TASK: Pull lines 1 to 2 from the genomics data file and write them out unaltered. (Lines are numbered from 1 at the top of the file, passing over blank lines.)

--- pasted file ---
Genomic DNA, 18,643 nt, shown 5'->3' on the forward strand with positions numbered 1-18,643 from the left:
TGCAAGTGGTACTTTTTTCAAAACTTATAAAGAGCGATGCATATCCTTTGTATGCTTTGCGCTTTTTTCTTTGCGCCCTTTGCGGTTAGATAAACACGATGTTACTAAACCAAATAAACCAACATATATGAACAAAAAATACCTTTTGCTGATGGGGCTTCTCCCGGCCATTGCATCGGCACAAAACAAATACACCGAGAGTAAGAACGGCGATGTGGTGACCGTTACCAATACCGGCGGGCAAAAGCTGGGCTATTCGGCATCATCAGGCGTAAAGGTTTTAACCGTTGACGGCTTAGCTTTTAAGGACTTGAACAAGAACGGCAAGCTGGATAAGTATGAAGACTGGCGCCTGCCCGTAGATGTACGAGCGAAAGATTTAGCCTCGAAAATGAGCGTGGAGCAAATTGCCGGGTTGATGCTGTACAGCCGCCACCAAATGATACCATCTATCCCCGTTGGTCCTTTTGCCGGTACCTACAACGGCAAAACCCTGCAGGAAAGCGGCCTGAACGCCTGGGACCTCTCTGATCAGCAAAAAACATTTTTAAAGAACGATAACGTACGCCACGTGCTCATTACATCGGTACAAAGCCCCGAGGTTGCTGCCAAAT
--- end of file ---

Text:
Genomic DNA, 18,643 nt, shown 5'->3' on the forward strand with positions numbered 1-18,643 from the left:
TGCAAGTGGTACTTTTTTCAAAACTTATAAAGAGCGATGCATATCCTTTGTATGCTTTGCGCTTTTTTCTTTGCGCCCTTTGCGGTTAGATAAACACGATGTTACTAAACCAAATAAACCAACATATATGAACAAAAAATACCTTTTGCTGATGGGGCTTCTCCCGGCCATTGCATCGGCACAAAACAAATACACCGAGAGTAAGAACGGCGATGTGGTGACCGTTACCAATACCGGCGGGCAAAAGCTGGGCTATTCGGCATCATCAGGCGTAAAGGTTTTAACCGTTGACGGCTTAGCTTTTAAGGACTTGAACAAGAACGGCAAGCTGGATAAGTATGAAGACTGGCGCCTGCCCGTAGATGTACGAGCGAAAGATTTAGCCTCGAAAATGAGCGTGGAGCAAATTGCCGGGTTGATGCTGTACAGCCGCCACCAAATGATACCATCTATCCCCGTTGGTCCTTTTGCCGGTACCTACAACGGCAAAACCCTGCAGGAAAGCGGCCTGAACGCCTGGGACCTCTCTGATCAGCAAAAAACATTTTTAAAGAACGATAACGTACGCCACGTGCTCATTACATCGGTACAAAGCCCCGAGGTTGCTGCCAAAT